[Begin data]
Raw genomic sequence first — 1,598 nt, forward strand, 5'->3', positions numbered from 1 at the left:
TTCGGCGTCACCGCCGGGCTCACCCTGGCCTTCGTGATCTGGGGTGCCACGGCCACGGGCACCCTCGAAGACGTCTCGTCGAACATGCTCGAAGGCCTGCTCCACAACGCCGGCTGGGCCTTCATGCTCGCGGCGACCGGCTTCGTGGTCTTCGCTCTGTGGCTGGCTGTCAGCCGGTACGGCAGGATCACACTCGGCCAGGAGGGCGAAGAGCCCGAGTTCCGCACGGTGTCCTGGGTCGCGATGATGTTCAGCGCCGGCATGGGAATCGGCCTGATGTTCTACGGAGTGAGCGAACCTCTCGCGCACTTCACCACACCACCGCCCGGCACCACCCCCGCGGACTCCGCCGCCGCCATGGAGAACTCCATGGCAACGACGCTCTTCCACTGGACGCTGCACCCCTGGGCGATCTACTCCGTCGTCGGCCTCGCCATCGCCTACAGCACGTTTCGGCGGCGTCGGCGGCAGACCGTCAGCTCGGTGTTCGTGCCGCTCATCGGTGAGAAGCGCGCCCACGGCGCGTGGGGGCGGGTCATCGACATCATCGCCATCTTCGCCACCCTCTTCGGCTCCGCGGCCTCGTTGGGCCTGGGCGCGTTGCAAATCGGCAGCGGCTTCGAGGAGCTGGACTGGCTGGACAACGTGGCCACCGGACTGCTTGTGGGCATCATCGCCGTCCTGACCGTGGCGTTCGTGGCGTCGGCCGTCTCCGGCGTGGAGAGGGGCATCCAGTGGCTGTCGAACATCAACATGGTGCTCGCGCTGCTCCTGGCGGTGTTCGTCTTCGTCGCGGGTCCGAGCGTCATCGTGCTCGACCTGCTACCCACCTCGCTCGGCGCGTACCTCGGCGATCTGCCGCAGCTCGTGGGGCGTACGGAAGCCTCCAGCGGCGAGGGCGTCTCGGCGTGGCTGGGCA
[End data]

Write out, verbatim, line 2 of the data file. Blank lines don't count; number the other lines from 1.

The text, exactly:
TTCGGCGTCACCGCCGGGCTCACCCTGGCCTTCGTGATCTGGGGTGCCACGGCCACGGGCACCCTCGAAGACGTCTCGTCGAACATGCTCGAAGGCCTGCTCCACAACGCCGGCTGGGCCTTCATGCTCGCGGCGACCGGCTTCGTGGTCTTCGCTCTGTGGCTGGCTGTCAGCCGGTACGGCAGGATCACACTCGGCCAGGAGGGCGAAGAGCCCGAGTTCCGCACGGTGTCCTGGGTCGCGATGATGTTCAGCGCCGGCATGGGAATCGGCCTGATGTTCTACGGAGTGAGCGAACCTCTCGCGCACTTCACCACACCACCGCCCGGCACCACCCCCGCGGACTCCGCCGCCGCCATGGAGAACTCCATGGCAACGACGCTCTTCCACTGGACGCTGCACCCCTGGGCGATCTACTCCGTCGTCGGCCTCGCCATCGCCTACAGCACGTTTCGGCGGCGTCGGCGGCAGACCGTCAGCTCGGTGTTCGTGCCGCTCATCGGTGAGAAGCGCGCCCACGGCGCGTGGGGGCGGGTCATCGACATCATCGCCATCTTCGCCACCCTCTTCGGCTCCGCGGCCTCGTTGGGCCTGGGCGCGTTGCAAATCGGCAGCGGCTTCGAGGAGCTGGACTGGCTGGACAACGTGGCCACCGGACTGCTTGTGGGCATCATCGCCGTCCTGACCGTGGCGTTCGTGGCGTCGGCCGTCTCCGGCGTGGAGAGGGGCATCCAGTGGCTGTCGAACATCAACATGGTGCTCGCGCTGCTCCTGGCGGTGTTCGTCTTCGTCGCGGGTCCGAGCGTCATCGTGCTCGACCTGCTACCCACCTCGCTCGGCGCGTACCTCGGCGATCTGCCGCAGCTCGTGGGGCGTACGGAAGCCTCCAGCGGCGAGGGCGTCTCGGCGTGGCTGGGCA